However neither do I want to say that the Prime Minister is absolute dictator or despot but I am also interested in the persons that are vulnerable who were arrested and charged , some convicted that didn’t cried out for an appealed against their sentences or fines .
Doesn’t Lawyers play the roll of friends of the court when they see the helpless in dire need of representation anymore even them are quiet and only you talking out loud , I wonder if anybody is hearing your pleas for the poor in this country .
No one knew the PM better than the late Owen Arthur so it is safe to say yes he was predicting the future.
While I support sanctions for lawbreakers, the government must be sympathetic towards those who in the current environment find themselves caught up in doing things that they haven’t done previously. The current situation is tough on everyone and in all reality is not the fault of the average citizen but in some ways has been exasperated as the result of poor policy on the pat of government, in not implementing stricter quarantine methods regarding persons who came in. Though no methods are fool proof, such a step might have reduced the current number of cases and avoided the current miserable situation. The current quarantine methods in the UK highlights the fact that in whatever ways the Government of Barbados has been successful in the fight against Covid-19, (and it has many successes) the fatal flaw was its prior refusal or reluctance to implement tough, realistic, credible, and sustainable quarantine measures regarding those who came in. This single blunder, is possibly the catalyst for the current spike in cases, deaths, curtailing of freedoms and loss of livelihoods currently impacting the country. Therefore, Bus crawls, Parties, or other indiscretions cannot be ‘scapegoated’ for this error. Can the B’dos Government, with its battery of lawyers, credibly argue that it was not reasonably foreseeable that without the ‘strictest’ of quarantine methods, (such as in the UK where you are totally locked down for about two weeks at your own expense) that betting with ‘short stay-tourism’ which is purely ‘discretionary travel’ while ‘rehearsing and waltzing’ over quarantine protocols wasn’t more of a foolish gamble than a factual attempt at managing risk.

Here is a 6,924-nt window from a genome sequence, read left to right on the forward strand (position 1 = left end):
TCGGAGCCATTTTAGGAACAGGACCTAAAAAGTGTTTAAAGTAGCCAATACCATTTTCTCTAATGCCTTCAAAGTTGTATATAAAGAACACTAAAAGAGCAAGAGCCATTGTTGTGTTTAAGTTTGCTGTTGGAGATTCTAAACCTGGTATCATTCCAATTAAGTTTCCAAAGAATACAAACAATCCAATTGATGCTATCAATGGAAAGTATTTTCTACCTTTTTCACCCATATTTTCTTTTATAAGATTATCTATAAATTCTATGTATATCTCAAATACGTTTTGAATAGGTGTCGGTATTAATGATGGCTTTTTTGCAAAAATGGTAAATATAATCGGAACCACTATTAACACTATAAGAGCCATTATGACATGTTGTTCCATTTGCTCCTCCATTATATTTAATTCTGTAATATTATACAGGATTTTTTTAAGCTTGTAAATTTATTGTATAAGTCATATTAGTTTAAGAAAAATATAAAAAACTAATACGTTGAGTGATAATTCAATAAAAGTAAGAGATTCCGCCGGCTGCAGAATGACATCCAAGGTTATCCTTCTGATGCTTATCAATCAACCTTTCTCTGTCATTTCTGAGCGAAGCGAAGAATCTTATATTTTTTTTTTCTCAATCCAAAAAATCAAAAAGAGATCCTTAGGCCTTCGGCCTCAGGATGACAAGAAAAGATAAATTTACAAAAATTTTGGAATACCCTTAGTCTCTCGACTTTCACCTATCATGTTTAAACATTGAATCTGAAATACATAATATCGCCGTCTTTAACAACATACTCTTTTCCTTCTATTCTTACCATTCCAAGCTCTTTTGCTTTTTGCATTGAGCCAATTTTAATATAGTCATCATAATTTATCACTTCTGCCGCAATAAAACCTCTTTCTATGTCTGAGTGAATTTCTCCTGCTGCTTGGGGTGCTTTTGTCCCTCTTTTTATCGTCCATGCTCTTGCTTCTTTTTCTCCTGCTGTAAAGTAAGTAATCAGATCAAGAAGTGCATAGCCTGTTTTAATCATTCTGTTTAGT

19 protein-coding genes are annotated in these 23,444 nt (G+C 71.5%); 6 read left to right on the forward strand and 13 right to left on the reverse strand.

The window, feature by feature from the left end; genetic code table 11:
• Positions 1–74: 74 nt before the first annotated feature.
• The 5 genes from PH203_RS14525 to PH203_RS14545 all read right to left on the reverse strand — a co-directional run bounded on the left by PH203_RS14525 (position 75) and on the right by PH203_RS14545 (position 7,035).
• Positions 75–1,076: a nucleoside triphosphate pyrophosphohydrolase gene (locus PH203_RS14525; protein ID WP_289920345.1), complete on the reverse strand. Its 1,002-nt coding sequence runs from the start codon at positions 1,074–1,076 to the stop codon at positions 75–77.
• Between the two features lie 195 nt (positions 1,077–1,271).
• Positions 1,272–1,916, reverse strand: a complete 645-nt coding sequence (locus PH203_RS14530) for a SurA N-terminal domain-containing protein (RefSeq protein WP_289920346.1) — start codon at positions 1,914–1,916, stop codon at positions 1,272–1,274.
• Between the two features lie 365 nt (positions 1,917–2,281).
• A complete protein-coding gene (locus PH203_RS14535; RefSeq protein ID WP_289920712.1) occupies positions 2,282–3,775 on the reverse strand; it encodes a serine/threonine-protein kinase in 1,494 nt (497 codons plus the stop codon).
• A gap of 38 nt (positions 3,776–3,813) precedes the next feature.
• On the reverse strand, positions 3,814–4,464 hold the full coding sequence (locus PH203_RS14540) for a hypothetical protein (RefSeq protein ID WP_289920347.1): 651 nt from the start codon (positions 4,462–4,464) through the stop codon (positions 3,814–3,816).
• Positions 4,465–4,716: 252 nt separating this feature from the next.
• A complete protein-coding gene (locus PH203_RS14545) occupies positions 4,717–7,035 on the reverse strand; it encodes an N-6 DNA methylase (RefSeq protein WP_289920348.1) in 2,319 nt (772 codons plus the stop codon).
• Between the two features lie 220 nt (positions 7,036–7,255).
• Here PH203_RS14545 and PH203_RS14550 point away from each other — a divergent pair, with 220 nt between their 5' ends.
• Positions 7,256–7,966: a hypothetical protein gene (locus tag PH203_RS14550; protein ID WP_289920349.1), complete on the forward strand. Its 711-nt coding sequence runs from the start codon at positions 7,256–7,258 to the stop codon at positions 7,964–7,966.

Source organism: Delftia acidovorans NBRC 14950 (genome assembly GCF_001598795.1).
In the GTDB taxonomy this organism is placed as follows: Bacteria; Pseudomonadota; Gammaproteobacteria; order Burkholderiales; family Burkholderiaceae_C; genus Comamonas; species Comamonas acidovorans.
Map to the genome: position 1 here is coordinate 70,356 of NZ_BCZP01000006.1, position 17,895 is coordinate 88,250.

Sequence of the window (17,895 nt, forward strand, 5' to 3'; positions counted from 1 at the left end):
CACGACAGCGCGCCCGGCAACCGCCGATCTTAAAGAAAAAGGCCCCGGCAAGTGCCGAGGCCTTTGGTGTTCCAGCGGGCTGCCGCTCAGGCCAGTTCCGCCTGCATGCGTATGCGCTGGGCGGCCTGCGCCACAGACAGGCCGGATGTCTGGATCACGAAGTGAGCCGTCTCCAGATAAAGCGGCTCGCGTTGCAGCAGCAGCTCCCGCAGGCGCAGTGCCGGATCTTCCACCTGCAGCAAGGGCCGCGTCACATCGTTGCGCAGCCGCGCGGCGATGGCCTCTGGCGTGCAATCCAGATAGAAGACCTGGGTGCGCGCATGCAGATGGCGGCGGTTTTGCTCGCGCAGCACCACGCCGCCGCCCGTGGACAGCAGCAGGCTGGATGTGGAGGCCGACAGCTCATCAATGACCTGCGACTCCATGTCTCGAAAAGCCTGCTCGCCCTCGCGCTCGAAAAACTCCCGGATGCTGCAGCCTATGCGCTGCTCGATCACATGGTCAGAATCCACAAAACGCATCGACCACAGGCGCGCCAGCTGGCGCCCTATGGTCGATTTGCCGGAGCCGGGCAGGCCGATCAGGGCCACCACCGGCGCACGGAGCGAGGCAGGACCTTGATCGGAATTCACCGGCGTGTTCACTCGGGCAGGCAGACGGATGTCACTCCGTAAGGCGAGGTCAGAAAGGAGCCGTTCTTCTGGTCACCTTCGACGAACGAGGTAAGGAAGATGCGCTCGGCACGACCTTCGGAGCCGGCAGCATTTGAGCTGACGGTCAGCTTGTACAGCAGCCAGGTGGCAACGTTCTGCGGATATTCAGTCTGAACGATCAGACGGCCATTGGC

My question is what has happened to the vast numbers of lawyers in this country?
It is frightening, much more so than any virus, that someone who is not a trained lawyer is taking the fight to the present administration, on legal matters, and is winning so far, while “real real” lawyers, particularly the “big guns”, are lying low and playing dead.
I want a legal luminary to step forward and contradict Mr. Franlyn; tell us that he is wrong. Or forever remain the cowards and sycophants that you have shown yourselves to be.
If you can’t trust your leaders to do right in a time of crisis, your leaders cannot be trusted.